John Opie is considered to be the first Cornish artist of any significance and certainly the first Cornish portraitist of renown. He was the son of a St Agnes carpenter whose portrait he painted when aged only eleven. On leaving school, he was apprenticed first to his father and then to the local saw-pit. While he was there, he was discovered by Dr Wolcott, a Truro physician who was also a satirical poet writing under the name of Peter Pindar and an amateur artist who had been a pupil under Richard Wilson. Dr Wolcott bought him out of his apprenticeship and with the doctor he began a career as a travelling portrait-painter. At 14 he painted his first recorded self portrait. In 1781, Opie and the doctor moved to London where they attracted sitters from the lower end of society, whose sole reason for wishing a portrait done by Opie was for its novelty. Opie became known as 'The Cornish Wonder' and he resented this condescension. He also painted rustic, domestic and historical scenes. In 1806 he was appointed Professor of Painting at the Royal Academy but died the following year. He is buried near Joshua Reynolds in St Paul's Cathedral.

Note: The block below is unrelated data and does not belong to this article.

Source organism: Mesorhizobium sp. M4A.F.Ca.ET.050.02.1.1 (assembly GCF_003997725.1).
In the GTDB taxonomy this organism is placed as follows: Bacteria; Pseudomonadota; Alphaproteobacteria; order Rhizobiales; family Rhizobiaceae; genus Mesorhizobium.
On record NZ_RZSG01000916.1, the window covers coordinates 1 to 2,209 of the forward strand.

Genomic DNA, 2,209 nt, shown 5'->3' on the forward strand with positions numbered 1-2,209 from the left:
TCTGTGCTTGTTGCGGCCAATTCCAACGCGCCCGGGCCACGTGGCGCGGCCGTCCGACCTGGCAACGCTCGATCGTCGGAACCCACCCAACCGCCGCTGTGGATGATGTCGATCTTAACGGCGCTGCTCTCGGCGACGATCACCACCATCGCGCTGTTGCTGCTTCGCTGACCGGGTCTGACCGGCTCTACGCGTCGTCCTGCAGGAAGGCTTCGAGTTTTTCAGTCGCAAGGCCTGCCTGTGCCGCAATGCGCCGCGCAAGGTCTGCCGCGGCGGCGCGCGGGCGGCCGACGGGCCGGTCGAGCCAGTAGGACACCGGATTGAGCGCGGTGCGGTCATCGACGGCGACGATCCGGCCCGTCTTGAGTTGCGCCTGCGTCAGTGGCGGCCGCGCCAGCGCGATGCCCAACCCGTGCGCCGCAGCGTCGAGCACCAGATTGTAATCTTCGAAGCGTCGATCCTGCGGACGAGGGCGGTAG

Where to see this painting?
Royal Cornwall Museum
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